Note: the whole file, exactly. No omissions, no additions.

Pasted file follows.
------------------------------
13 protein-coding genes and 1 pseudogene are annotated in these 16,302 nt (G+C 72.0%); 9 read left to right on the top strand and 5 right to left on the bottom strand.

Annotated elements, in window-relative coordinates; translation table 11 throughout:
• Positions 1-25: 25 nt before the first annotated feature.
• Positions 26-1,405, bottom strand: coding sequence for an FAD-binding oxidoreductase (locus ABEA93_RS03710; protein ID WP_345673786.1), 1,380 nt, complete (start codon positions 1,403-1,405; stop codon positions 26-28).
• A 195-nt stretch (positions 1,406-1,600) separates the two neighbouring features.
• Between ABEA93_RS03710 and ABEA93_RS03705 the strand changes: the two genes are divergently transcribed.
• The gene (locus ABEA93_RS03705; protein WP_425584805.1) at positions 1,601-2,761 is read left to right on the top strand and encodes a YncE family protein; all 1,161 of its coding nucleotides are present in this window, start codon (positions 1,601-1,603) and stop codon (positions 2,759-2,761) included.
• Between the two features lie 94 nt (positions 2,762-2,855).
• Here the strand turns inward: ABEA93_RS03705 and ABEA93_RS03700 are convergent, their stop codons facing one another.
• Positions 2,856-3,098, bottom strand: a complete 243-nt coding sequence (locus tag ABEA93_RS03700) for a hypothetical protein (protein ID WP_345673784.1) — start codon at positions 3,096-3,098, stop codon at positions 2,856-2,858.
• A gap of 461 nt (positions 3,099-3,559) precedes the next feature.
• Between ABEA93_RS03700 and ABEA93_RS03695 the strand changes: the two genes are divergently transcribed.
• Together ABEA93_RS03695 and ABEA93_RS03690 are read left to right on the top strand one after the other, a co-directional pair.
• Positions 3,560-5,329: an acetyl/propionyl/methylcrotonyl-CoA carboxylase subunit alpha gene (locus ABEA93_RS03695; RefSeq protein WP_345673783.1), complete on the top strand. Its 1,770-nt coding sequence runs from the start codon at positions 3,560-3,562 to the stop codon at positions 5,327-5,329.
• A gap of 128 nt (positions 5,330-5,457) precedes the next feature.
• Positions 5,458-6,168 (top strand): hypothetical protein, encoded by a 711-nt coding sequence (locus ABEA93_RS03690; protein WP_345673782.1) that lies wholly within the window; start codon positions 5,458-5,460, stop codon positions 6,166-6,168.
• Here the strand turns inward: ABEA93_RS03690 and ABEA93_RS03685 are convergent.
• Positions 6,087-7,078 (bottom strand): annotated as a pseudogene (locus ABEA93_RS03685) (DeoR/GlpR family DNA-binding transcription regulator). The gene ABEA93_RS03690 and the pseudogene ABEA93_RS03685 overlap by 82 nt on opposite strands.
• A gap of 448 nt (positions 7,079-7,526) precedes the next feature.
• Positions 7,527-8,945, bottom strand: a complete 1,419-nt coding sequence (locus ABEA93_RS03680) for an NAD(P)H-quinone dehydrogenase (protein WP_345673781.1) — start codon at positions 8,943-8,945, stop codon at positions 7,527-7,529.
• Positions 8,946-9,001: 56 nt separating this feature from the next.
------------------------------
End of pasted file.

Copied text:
13 protein-coding genes and 1 pseudogene are annotated in these 16,302 nt (G+C 72.0%); 9 read left to right on the top strand and 5 right to left on the bottom strand.

Annotated elements, in window-relative coordinates; translation table 11 throughout:
• Positions 1-25: 25 nt before the first annotated feature.
• Positions 26-1,405, bottom strand: coding sequence for an FAD-binding oxidoreductase (locus ABEA93_RS03710; protein ID WP_345673786.1), 1,380 nt, complete (start codon positions 1,403-1,405; stop codon positions 26-28).
• A 195-nt stretch (positions 1,406-1,600) separates the two neighbouring features.
• Between ABEA93_RS03710 and ABEA93_RS03705 the strand changes: the two genes are divergently transcribed.
• The gene (locus ABEA93_RS03705; protein WP_425584805.1) at positions 1,601-2,761 is read left to right on the top strand and encodes a YncE family protein; all 1,161 of its coding nucleotides are present in this window, start codon (positions 1,601-1,603) and stop codon (positions 2,759-2,761) included.
• Between the two features lie 94 nt (positions 2,762-2,855).
• Here the strand turns inward: ABEA93_RS03705 and ABEA93_RS03700 are convergent, their stop codons facing one another.
• Positions 2,856-3,098, bottom strand: a complete 243-nt coding sequence (locus tag ABEA93_RS03700) for a hypothetical protein (protein ID WP_345673784.1) — start codon at positions 3,096-3,098, stop codon at positions 2,856-2,858.
• A gap of 461 nt (positions 3,099-3,559) precedes the next feature.
• Between ABEA93_RS03700 and ABEA93_RS03695 the strand changes: the two genes are divergently transcribed.
• Together ABEA93_RS03695 and ABEA93_RS03690 are read left to right on the top strand one after the other, a co-directional pair.
• Positions 3,560-5,329: an acetyl/propionyl/methylcrotonyl-CoA carboxylase subunit alpha gene (locus ABEA93_RS03695; RefSeq protein WP_345673783.1), complete on the top strand. Its 1,770-nt coding sequence runs from the start codon at positions 3,560-3,562 to the stop codon at positions 5,327-5,329.
• A gap of 128 nt (positions 5,330-5,457) precedes the next feature.
• Positions 5,458-6,168 (top strand): hypothetical protein, encoded by a 711-nt coding sequence (locus ABEA93_RS03690; protein WP_345673782.1) that lies wholly within the window; start codon positions 5,458-5,460, stop codon positions 6,166-6,168.
• Here the strand turns inward: ABEA93_RS03690 and ABEA93_RS03685 are convergent.
• Positions 6,087-7,078 (bottom strand): annotated as a pseudogene (locus ABEA93_RS03685) (DeoR/GlpR family DNA-binding transcription regulator). The gene ABEA93_RS03690 and the pseudogene ABEA93_RS03685 overlap by 82 nt on opposite strands.
• A gap of 448 nt (positions 7,079-7,526) precedes the next feature.
• Positions 7,527-8,945, bottom strand: a complete 1,419-nt coding sequence (locus ABEA93_RS03680) for an NAD(P)H-quinone dehydrogenase (protein WP_345673781.1) — start codon at positions 8,943-8,945, stop codon at positions 7,527-7,529.
• Positions 8,946-9,001: 56 nt separating this feature from the next.